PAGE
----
The Buckeye Institute Assesses Consequences of Proposed Wyoming Medicaid Expansion in New Policy Brief

Jan 31, 2022

Columbus, OH – On Monday, The Buckeye Institute released its latest policy brief, Federal Rates are Temporary, But Expansion is Forever: The Significant Financial Risks for States Considering Medicaid Expansion, which outlines the permanent consequences for Wyoming should it opt into Medicaid expansion and later seek to opt-out.

“Advocates of an opt-in/opt-out strategy for Medicaid expansion in Wyoming naïvely assume that Medicaid expansion can be explored risk-free when a clear reading of NFIB v. Sebelius states otherwise,” said Robert Alt, president and chief executive officer of The Buckeye Institute and co-author of Federal Rates are Temporary, But Expansion is Forever. “Instead, courts would most likely look to the plain terms of the Social Security Act and authorize Health and Human Services to withhold all Medicaid funds for failure to adhere to the terms of expanded Medicaid. Obamacare’s Medicaid expansion is the Hotel California: ‘You can check out anytime you like, but you can never leave.’”

In the brief, Alt and co-author Nathaniel Stewart—a visiting legal fellow at The Buckeye Institute—analyze the U.S. Supreme Court’s ruling in National Federation of Independent Business v. Sebelius. The authors outline the impact on states that expand Medicaid only to later seek to opt out of that expansion. In their analysis, Alt and Stewart state that the NFIB decision “reaffirmed the discretion of the secretary of U.S. Department of Health and Human Services to withhold funding from states that do not comply with the requirements of the program—including from those states that subsequently and voluntarily choose to opt into expanded eligibility under the Patient Protection and Affordable Care Act.”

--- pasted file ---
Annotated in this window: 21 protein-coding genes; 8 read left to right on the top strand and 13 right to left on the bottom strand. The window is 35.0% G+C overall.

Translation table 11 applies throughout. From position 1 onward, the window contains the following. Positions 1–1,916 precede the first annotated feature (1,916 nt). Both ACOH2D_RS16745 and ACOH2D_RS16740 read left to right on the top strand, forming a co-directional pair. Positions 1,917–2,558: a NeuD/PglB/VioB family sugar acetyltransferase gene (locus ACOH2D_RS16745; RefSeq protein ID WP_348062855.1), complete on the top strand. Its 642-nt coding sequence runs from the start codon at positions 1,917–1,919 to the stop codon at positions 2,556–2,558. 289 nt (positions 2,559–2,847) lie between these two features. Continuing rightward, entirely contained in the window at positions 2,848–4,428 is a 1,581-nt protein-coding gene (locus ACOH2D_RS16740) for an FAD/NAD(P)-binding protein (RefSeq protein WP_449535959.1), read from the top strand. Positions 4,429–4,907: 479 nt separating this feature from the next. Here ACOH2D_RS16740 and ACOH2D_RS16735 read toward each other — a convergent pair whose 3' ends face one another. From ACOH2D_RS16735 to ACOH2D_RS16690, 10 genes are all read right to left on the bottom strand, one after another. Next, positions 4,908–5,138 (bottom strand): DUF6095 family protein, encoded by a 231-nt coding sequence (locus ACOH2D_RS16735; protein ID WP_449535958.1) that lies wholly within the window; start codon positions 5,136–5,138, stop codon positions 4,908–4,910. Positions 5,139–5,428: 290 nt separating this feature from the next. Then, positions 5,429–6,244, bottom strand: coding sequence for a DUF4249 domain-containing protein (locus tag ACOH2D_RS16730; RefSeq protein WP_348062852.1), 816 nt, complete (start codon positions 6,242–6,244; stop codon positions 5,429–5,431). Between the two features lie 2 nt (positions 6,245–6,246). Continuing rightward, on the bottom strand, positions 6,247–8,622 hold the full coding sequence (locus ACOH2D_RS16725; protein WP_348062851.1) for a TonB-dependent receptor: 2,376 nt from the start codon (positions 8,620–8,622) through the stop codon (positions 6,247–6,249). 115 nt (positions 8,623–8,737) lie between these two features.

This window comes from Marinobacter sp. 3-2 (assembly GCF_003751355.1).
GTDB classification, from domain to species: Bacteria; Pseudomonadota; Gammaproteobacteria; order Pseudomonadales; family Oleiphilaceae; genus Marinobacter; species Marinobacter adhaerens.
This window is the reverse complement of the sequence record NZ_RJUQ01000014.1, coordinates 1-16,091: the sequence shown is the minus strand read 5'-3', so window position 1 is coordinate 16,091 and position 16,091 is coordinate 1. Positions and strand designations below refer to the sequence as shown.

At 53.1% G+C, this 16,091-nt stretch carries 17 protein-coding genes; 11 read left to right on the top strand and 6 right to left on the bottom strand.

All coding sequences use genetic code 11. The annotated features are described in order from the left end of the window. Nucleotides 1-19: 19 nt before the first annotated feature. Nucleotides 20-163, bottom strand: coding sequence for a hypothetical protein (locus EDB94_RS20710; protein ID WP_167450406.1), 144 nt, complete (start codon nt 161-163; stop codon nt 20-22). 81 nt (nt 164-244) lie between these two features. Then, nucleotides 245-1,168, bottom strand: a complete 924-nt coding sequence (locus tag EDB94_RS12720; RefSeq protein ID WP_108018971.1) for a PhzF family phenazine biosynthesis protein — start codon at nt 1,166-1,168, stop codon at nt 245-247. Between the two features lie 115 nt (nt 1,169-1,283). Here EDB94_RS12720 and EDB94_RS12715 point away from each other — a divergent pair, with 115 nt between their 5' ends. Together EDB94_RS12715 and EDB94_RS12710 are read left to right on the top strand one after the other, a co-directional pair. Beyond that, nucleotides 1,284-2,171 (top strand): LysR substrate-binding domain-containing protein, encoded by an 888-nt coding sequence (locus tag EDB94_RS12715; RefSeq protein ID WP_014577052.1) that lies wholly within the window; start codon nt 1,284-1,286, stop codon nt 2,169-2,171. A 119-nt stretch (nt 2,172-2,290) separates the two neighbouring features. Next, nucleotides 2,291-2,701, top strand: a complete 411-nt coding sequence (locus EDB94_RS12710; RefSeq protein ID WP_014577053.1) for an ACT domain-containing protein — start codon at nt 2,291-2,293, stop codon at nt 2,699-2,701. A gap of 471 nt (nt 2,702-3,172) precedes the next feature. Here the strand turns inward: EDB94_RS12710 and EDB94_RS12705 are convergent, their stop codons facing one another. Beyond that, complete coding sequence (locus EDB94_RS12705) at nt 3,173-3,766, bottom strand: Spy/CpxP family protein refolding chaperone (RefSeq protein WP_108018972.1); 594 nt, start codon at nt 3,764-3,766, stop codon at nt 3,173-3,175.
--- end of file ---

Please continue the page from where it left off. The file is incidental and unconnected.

As Alt and Stewart note, the question is “whether a state, after entering the expansion, may revert to its pre-expansion status without jeopardizing all of its Medicaid funds.” The authors clearly demonstrate that states cannot.

“Section 1396c of the Social Security Act gives the secretary of the U.S. Department of Health and Human Services the discretion to withhold the first dollar of funding for a state’s failure to comply with the program’s requirements. Given that Medicaid accounts for more than 20 percent of an average state’s budget, and accounts for 13 percent of Wyoming’s annual budget, the decision to withhold all federal Medicaid dollars would be crippling for Wyoming, and would likely compel it to reconsider an attempt to opt-out of the expansion.”

Alt and Stewart concluded that “[a]ny decision to enter the Medicaid expansion today should be made with eyes wide open, confronting the reality that under the NFIB decision, the federal government has the authority to both increase the state’s share of the cost, and to withhold all federal Medicaid dollars if a state attempts to opt out of expansion.”

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